Guns, More Guns, A Water Buffalo, and Some More Guns


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“Why don’t you come shooting with us this weekend?”

“I’m sorry have you met me?”

For the last month or so my friends, Hannah and Jason have been asking me to go to the shooting range with them. Like any other well-adjusted individual who grew up in a neighborhood with gang violence, I have a healthy fear of guns. I don’t care what the NRA says; people may kill people, but they use guns to do it. (I bet you we wouldn’t be nearly so keen to go to war if we had to fight with were well sharpened pomegranate. Let’s just be honest: guns are effective harbingers of death.) A sure-fire way (bad choice of words) to avoid being killed by a gun is to avoid places that have guns. You can’t get hit by the bullet if you’re not in its way. This is why I have avoided shooting ranges all of my life.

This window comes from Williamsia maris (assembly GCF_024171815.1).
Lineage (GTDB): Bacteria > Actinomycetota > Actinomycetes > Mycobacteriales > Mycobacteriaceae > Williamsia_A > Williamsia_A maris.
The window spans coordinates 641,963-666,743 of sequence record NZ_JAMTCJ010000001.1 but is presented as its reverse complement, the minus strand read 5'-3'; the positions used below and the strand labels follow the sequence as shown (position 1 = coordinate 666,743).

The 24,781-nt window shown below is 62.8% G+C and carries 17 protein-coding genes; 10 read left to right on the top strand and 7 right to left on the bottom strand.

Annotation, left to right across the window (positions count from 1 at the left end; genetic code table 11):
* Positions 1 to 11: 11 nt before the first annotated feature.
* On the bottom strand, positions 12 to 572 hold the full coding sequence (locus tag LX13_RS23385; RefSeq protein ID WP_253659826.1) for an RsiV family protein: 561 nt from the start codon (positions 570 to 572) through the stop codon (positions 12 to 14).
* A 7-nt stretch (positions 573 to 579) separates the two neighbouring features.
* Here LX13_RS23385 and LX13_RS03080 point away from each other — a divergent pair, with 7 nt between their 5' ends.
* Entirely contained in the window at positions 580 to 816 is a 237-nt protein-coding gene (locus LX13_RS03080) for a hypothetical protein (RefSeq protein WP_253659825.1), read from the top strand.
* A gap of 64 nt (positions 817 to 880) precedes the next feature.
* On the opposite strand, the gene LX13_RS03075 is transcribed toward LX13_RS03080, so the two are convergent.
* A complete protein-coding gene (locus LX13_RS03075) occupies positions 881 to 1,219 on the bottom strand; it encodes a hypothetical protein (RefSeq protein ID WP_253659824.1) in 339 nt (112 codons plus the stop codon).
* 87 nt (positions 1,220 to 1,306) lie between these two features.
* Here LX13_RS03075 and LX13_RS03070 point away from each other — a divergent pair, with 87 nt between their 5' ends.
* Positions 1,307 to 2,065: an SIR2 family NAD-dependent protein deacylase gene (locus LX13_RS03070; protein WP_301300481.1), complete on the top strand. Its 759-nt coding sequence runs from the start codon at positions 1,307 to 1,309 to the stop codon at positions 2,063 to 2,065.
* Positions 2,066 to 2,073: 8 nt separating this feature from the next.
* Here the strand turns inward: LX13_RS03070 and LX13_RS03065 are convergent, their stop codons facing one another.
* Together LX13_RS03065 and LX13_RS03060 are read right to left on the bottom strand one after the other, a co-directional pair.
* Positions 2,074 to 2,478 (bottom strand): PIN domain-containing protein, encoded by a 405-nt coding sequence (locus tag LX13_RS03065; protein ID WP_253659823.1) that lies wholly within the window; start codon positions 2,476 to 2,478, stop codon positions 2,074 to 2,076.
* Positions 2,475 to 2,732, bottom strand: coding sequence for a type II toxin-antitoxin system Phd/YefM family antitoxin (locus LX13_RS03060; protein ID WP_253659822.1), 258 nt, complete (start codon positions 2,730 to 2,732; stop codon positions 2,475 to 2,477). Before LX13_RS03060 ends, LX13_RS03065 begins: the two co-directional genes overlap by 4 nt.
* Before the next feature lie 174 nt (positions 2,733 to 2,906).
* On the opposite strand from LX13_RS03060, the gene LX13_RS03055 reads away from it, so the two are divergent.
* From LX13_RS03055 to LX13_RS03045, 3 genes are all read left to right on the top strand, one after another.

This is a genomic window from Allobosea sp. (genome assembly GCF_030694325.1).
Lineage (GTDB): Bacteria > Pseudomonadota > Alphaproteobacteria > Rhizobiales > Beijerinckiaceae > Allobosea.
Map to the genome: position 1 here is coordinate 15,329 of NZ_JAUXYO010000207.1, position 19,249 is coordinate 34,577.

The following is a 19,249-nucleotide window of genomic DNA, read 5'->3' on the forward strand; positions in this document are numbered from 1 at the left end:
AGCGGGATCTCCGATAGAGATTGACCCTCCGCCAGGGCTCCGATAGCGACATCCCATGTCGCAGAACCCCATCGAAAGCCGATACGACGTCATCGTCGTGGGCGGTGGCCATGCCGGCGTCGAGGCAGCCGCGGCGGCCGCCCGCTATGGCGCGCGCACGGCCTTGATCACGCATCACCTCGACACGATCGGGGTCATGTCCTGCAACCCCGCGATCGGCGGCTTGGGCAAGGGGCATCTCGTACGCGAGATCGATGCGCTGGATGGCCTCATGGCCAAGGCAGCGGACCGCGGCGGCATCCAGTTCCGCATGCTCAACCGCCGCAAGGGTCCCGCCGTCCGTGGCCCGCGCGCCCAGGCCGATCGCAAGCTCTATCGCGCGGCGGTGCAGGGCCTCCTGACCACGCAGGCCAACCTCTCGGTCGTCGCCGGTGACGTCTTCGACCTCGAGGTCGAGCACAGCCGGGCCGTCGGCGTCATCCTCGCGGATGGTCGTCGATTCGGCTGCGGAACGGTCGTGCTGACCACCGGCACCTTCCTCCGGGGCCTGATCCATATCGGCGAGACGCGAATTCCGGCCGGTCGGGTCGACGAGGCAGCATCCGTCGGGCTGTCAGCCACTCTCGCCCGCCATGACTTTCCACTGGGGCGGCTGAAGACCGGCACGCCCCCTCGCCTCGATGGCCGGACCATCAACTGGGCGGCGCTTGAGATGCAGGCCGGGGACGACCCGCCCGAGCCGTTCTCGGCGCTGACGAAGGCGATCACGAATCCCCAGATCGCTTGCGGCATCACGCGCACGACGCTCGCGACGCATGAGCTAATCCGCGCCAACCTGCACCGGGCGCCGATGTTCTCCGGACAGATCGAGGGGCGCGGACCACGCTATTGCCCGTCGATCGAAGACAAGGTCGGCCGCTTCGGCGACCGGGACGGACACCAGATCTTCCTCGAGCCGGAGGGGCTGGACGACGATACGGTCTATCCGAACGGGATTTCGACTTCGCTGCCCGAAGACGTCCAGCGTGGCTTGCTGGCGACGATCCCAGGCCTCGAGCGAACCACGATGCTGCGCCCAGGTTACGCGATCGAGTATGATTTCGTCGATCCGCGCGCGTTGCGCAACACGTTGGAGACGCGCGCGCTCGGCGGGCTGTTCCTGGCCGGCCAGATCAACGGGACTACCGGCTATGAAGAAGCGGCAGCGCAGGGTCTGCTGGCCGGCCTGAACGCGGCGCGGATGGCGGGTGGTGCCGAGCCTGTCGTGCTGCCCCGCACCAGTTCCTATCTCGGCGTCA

However, Hannah and Jason know me too well, so they know that if they ask me enough I’ll eventually cave.

“Come shooting with us.”


“Come shooting with us.”


“Come shooting with us.”


“Please come shooting with us?”

“Ok, fine.”

So yesterday after church I drove to Shoot Straight on Southern Blvd.

(Before I continue, can we talk about the fact that I went to a shooting range after church? Even though I wasn’t shooting people or animals, I still feel as though I broke some unwritten commandment. Like “Thou shalt not shoot on a Sunday” was an alternate commandment in case one of the original ten didn’t make the cut.)

I got there a few minutes before Hannah and Jason, so I had no one to speak to about the giant bear that greeted me at the door of Shoot Straight. Yes, there was a giant stuffed bear in the lobby of Shoot Straight. There was a giant stuffed bear with a sign that said, “DO NOT TOUCH” on it; however, if someone puts a giant stuffed bear in your path, what else are you gonna do?

I’m not saying I touched the bear, but I’m not saying that I didn’t touch the bear.